Early Ecocriticism: Environments in Medieval and Early Modern Literature, 68th RMMLA Convention, Boise, Idaho (Oct. 9-11-2014)

full name / name of organization: 
Dr. Peter Remien / Rocky Mountain MLA
contact email: 

"Early Ecocriticism: Environments in Medieval and Early Modern Literature"

68th RMMLA Convention, Boise, Idaho (Oct. 9-11, 2014)

Contact Information:
Dr. Peter Remien,
Lewis-Clark State College (Lewiston, Idaho)

This session seeks papers for the 68th annual Rocky Mountain MLA conference in Boise, Idaho (Oct. 9-11, 2014) that utilize the critical lens of ecocriticism, the interdisciplinary study of literature and the environment, to explore any aspect of medieval or early modern literature. When ecocriticism emerged in the 1990s as a response to awareness of impending environmental crises, its primary focus was on literature of the nineteenth and twentieth centuries. More recently, however, scholars like Ken Hiltner, Sylvia Bowerbank, Diane McColley, and Gillian Rudd have called attention to how earlier works of literature register and respond to the environmental problems of their own periods. This session will explore how the evolving field of ecocriticism enables new and generative approaches to medieval and early modern literature. Possible paper topics include:

•Pastoral and georgic literature from an ecocritical perspective
•Bestiaries and animal fables
•Early iterations of sustainability, ecology, and evolution
•Environmental considerations of divine providence and/or the great chain of being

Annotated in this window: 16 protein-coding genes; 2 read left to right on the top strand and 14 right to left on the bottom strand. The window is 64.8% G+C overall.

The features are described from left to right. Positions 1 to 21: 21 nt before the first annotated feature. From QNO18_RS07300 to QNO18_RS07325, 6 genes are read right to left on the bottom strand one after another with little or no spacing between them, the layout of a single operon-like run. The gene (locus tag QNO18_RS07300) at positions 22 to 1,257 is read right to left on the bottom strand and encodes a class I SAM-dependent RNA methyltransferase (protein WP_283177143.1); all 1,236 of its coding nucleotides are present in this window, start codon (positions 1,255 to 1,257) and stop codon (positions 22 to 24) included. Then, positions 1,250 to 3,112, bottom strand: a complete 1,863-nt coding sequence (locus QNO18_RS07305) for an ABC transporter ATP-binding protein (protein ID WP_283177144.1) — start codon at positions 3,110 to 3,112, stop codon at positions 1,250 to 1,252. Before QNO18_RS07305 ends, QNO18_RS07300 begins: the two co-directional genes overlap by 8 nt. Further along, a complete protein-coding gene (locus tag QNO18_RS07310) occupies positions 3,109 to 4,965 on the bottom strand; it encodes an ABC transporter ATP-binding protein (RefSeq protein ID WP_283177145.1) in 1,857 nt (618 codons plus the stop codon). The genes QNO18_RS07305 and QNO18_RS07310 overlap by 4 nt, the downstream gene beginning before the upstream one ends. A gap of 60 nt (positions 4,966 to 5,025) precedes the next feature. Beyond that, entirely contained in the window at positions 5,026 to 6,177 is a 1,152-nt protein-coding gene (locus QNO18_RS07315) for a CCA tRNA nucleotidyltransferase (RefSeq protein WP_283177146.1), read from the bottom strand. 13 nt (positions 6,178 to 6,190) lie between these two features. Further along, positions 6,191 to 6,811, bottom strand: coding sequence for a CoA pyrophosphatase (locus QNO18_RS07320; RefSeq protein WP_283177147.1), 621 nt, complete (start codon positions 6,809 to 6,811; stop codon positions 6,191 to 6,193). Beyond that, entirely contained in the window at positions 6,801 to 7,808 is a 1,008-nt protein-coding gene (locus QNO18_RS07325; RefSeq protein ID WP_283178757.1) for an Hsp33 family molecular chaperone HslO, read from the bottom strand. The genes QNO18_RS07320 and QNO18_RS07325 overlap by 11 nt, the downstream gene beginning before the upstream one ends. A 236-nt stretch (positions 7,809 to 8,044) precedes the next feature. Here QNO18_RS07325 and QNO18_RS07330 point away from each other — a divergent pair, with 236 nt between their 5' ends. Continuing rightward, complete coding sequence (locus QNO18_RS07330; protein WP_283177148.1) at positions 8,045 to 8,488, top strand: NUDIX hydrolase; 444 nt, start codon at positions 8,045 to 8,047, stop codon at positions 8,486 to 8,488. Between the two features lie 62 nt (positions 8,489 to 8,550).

•Personifications of Nature or Natura
•Representations of environmental derogation: deforestation, unsustainable agriculture, urbanization, species scarcity or loss, water pollution, and air pollution
•Manuscript and print illustrations of plants and animals
•Ecofeminism and connections between gender and environment
•The ecology of early book making
•Humorism and environmental accounts of human emotion
•Environmental accounts of race, nationality, and ethnicity
•Attitudes toward wilderness
•Medieval and early modern cities
•Representations of weather or climate
•Ecological dimensions of early colonialism and trade
•Environmentalism and medieval Forest Law
•Bear-baiting and spectacles of cruelty
•Supernatural environments of allegory, dream vision, and romance

Please send a 250-500 word abstract and a brief c.v. to Peter Remien at (pcremien@lcsc.edu).

The deadline for submission is March 1, 2014. All submissions will be acknowledged and email notifications sent by March 15, 2014. For more information on the conference, visit the RMMLA website at http://rmmla.innoved.org/default.asp.